The drive theory is based on the conception that human beings are born with certain structural expectations. Studies show that failure to fulfill these expectations results in a state of anxiety which is basically destructive. Ogden (2005) explains that it is because anxiety leads to tensions that have adverse effects on the emotional well being of human beings. However, when the expectations are met, the drive is then reduced and the being assumes a stable condition characterized by calmness and relaxation. Proponents of the drive theory assert that drive often increases with time (Grostein, 1981).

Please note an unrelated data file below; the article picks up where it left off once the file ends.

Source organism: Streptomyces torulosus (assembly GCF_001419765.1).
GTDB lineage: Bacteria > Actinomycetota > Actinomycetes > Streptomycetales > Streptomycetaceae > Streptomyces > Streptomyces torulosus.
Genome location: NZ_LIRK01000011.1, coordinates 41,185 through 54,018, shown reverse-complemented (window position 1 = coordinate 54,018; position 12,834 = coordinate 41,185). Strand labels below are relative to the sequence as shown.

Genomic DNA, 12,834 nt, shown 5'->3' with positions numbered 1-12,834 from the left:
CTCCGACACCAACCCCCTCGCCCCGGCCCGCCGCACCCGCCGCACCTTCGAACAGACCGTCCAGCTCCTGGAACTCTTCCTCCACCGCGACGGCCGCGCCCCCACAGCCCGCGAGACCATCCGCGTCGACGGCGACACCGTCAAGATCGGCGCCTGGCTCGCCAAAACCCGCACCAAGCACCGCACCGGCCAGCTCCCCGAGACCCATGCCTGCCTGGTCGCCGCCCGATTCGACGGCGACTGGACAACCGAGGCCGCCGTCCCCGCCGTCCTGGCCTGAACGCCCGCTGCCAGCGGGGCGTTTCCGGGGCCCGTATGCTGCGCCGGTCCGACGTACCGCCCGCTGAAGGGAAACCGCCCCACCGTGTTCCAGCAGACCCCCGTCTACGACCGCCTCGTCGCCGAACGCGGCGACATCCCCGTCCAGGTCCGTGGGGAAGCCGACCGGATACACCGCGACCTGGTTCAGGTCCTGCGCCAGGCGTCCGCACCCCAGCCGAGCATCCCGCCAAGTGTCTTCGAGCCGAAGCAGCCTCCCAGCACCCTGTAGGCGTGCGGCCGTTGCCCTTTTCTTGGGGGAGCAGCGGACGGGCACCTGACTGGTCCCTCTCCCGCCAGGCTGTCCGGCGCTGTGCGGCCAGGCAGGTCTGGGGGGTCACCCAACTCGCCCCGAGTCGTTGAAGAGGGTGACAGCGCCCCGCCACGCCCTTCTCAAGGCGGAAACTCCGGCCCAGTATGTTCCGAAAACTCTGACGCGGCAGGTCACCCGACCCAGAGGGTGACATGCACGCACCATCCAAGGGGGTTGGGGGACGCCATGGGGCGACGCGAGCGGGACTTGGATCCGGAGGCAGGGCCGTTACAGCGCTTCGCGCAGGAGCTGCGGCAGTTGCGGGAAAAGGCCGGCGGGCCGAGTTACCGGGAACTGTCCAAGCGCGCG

With regard to psychoanalysis, the theoretical construct of drives is perceived to encompass different motivations and instincts which have distinct objects. Classic examples in this regard involve the drive in the direction or life (productivity and construction) and death (destruction). To this end, it is increasingly important that the therapists understand and appreciate the drives of their patients in order to derive the best approaches that they can utilize for effective recovery. For instance, by identifying the gaps and weaknesses in the provision of the expectations, timely interventions can be undertaken to avoid adverse effects.